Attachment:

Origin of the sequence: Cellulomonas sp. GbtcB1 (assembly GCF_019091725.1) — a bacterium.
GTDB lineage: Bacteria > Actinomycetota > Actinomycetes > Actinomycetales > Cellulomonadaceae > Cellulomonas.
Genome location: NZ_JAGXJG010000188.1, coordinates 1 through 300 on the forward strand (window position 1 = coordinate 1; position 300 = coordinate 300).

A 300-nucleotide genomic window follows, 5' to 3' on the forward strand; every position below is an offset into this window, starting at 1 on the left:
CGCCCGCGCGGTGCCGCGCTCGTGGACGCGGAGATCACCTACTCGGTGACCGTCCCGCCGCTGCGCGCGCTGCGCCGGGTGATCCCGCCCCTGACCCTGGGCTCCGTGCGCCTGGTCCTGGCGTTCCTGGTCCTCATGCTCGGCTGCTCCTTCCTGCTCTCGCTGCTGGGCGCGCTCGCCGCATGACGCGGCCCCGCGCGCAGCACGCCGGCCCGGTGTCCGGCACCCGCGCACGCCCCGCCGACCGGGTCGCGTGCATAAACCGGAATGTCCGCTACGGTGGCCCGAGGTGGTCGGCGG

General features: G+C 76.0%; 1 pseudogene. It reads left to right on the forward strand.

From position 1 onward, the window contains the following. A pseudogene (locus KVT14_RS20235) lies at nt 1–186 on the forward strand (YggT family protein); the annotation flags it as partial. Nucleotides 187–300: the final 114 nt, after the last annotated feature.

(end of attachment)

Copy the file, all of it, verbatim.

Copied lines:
Origin of the sequence: Cellulomonas sp. GbtcB1 (assembly GCF_019091725.1) — a bacterium.
GTDB lineage: Bacteria > Actinomycetota > Actinomycetes > Actinomycetales > Cellulomonadaceae > Cellulomonas.
Genome location: NZ_JAGXJG010000188.1, coordinates 1 through 300 on the forward strand (window position 1 = coordinate 1; position 300 = coordinate 300).

A 300-nucleotide genomic window follows, 5' to 3' on the forward strand; every position below is an offset into this window, starting at 1 on the left:
CGCCCGCGCGGTGCCGCGCTCGTGGACGCGGAGATCACCTACTCGGTGACCGTCCCGCCGCTGCGCGCGCTGCGCCGGGTGATCCCGCCCCTGACCCTGGGCTCCGTGCGCCTGGTCCTGGCGTTCCTGGTCCTCATGCTCGGCTGCTCCTTCCTGCTCTCGCTGCTGGGCGCGCTCGCCGCATGACGCGGCCCCGCGCGCAGCACGCCGGCCCGGTGTCCGGCACCCGCGCACGCCCCGCCGACCGGGTCGCGTGCATAAACCGGAATGTCCGCTACGGTGGCCCGAGGTGGTCGGCGG

General features: G+C 76.0%; 1 pseudogene. It reads left to right on the forward strand.

From position 1 onward, the window contains the following. A pseudogene (locus KVT14_RS20235) lies at nt 1–186 on the forward strand (YggT family protein); the annotation flags it as partial. Nucleotides 187–300: the final 114 nt, after the last annotated feature.